As I’ve written before, my husband has a serious mental illness. It’s called schizoaffective disorder, which is a combination of bipolar illness and schizophrenia. That means, he has some of the symptoms of both the mood swings of bipolar disorder and the delusions, voices and paranoia of schizophrenia. In his case, he tends to be crippled by bouts of depression. As for the schizophrenic symptoms, well, they have come back recently, unfortunately, sadly.
In the past few months, he has enjoyed a period of feeling “pretty good.” But that is starting to unravel.
He recently started a job, working for a very nice man he used to work for, and in a workplace that is low stress and with co-workers who are easy going. This casual, easy-going atmosphere is a big change from his former job. As in that last job, this one involves writing and editing but without all the annoying management responsibilities. (Yes, the writing and editing are occupations that are in the family.)
Lately, my husband and I have been checking in every morning, talking about our respective daily “dread.” Basically, we ask each other, “what are you dreading this morning? What’s your dread about right now?”
My morning dread tends to involve the endless list of things I have to get done each day to keep the Walnut Creek Patch news site going–writing and reporting my stories; assigning stories to freelancers; editing their work; making sure we’re not missing anything; paying freelancers…
Over the weekend, my husband told me that his dread involved some kind of document he finished writing and editing last week, and that he was worried about mistakes he had made.
In all the time my husband and I have been together, I have rarely heard him talk about mistakes he has made at work–either small ones or big ones. At school and in the early part of his work life, he was always a bit of a whiz kid, and I’d always hear from his college friends or colleagues about how wonderful and brilliant he was. He is the smartest person I know. He soared through school, as a National Merit scholar and all that, and as a brilliant boy from a poor small-town family he was offered full scholarships to Yale and Northwestern. His professors in the Communications Department at Northwestern wanted him to continue on and earn a Phd.
That was long ago. He was sick back then but he somehow found ways to hide it. These days, he’s not hiding his illness. Over the weekend, he told me he was feeling dread about some mistakes he made on a document. It sounded like the ordinary sort of dread a lot of us feel about an assignment we’ve completed, wondering, worrying if we did it correctly and whether we disappointed people. I said, “well, you can fix it on Monday, can’t you?” And, he said, “yes.”
During this morning’s “dread” check in, he broke down and said that he was having paranoid thoughts about the mistakes he had made with that document, that people he worked with would be really upset with him. He said he knew that his thoughts were not real. “They’re crazy,” he said.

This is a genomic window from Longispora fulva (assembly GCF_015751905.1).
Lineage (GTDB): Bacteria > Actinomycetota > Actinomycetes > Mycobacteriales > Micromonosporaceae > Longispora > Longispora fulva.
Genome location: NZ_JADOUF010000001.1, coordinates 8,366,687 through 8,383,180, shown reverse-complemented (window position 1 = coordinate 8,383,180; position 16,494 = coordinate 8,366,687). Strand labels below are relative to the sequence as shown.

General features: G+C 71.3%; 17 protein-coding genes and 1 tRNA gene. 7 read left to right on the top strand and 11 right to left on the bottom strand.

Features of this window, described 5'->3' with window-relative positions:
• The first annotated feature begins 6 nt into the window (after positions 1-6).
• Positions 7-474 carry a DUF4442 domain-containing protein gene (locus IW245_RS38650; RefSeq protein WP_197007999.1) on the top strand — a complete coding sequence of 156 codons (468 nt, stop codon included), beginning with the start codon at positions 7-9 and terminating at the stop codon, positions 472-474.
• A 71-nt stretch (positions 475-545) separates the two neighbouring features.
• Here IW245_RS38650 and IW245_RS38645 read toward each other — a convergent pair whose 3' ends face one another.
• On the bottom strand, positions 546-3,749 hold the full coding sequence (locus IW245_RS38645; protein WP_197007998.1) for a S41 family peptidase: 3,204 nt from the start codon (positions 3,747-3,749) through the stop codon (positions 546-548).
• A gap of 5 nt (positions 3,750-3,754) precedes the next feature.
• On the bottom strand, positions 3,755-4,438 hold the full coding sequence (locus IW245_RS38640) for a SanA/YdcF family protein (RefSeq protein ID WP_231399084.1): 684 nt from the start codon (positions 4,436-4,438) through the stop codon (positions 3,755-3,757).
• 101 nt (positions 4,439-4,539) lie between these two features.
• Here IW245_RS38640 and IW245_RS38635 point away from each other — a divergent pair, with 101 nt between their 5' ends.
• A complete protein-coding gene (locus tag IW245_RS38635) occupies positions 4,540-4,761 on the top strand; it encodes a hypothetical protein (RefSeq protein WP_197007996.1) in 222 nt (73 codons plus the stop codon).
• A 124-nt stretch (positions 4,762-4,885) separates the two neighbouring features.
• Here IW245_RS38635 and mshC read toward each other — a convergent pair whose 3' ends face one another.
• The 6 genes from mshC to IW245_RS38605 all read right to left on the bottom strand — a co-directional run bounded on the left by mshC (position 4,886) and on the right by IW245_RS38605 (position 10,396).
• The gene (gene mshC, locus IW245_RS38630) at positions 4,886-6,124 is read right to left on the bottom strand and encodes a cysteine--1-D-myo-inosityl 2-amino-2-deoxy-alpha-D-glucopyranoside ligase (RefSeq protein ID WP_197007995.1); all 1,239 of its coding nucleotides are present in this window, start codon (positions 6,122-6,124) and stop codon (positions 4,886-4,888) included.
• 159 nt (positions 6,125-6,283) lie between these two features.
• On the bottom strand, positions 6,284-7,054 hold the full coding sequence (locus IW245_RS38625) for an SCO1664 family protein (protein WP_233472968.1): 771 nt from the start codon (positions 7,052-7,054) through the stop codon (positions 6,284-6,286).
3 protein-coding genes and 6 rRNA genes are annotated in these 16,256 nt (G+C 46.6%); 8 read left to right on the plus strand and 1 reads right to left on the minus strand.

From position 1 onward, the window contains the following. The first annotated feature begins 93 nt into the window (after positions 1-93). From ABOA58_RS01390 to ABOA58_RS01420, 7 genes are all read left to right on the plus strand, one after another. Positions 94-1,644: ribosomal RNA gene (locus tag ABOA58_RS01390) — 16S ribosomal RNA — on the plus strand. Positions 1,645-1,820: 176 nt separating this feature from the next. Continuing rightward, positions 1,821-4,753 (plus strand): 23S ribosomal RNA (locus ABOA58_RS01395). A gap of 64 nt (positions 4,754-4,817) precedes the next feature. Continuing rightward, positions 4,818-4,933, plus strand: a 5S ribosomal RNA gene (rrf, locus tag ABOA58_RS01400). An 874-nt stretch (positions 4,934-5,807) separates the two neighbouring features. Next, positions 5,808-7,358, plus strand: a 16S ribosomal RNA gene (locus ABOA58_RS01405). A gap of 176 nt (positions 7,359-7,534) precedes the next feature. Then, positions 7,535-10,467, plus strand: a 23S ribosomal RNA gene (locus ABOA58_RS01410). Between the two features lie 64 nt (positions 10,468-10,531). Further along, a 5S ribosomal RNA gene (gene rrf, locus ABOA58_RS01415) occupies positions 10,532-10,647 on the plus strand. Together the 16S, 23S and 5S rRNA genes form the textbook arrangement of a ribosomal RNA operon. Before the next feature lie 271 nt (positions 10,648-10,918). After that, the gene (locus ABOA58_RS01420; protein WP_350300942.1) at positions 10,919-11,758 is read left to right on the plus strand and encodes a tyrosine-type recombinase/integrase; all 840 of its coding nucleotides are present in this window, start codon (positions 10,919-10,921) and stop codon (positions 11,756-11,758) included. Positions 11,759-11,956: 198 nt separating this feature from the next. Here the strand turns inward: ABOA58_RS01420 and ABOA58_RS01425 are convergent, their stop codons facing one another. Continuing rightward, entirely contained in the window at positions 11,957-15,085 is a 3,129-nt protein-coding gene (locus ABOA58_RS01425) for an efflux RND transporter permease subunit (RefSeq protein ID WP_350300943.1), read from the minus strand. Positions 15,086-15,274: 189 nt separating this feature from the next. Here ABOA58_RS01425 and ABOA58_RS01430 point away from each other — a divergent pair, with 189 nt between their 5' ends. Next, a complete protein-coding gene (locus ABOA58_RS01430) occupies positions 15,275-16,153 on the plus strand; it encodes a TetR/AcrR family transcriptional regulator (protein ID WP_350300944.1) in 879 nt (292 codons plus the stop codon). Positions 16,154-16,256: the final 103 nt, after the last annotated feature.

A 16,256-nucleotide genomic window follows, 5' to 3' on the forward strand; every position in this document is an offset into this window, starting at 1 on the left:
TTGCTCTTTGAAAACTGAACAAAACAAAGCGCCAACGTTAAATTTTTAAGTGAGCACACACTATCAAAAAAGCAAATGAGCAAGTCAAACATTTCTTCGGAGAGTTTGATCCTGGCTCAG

But he can know these thoughts are crazy, and I can say, “Yes, that’s right, it’s probably not that big of deal,” but he can’t stop the desperate, self-hating voices from flooding into his mind. He started to cry: “I can’t control my thoughts.”
“I’m sorry, I’m sorry,” he kept saying. He was apologizing for not being well, for being sick, and for being crazy.
I asked, “Do you want to keep working?”
In his typical way, he sighed, wiped his tears, and checked the clock. He said it was time to get ready for work. He went to take a shower–and some extra medication to calm those wild, racing thoughts. He came out of the shower, saying he felt a bit better, and we both agreed that we would see how things went today. He’ll also reminded me that he had an appointment with his psychiatrist Thursday.
From what I understand about the debilitating effects of his illness, it can be pretty tough for people with this illness to function, certainly in a job. My husband has said he wants to work, and I’ve heard from advocates for the mentally ill that employment contributes greatly to patients’ self-esteem and overall well-being. Work, of course, can be stressful for any of us. For people with mental illness that stress can trigger some pretty horrible symptoms.
My husband, though, is likely to want to keep going. Despite his illness, which began to plague him when he was a child, he managed to accomplish quite a bit in his life. He once told me the reason he works hard to never give into his illness, why he didn’t let it stop him from achieving certain goals in school, work, and in his personal life–including getting married and having a child.
That reason was: “I don’t like to lose.”
You can read my husband’s version of the day at his blog A Life with Mental Illness.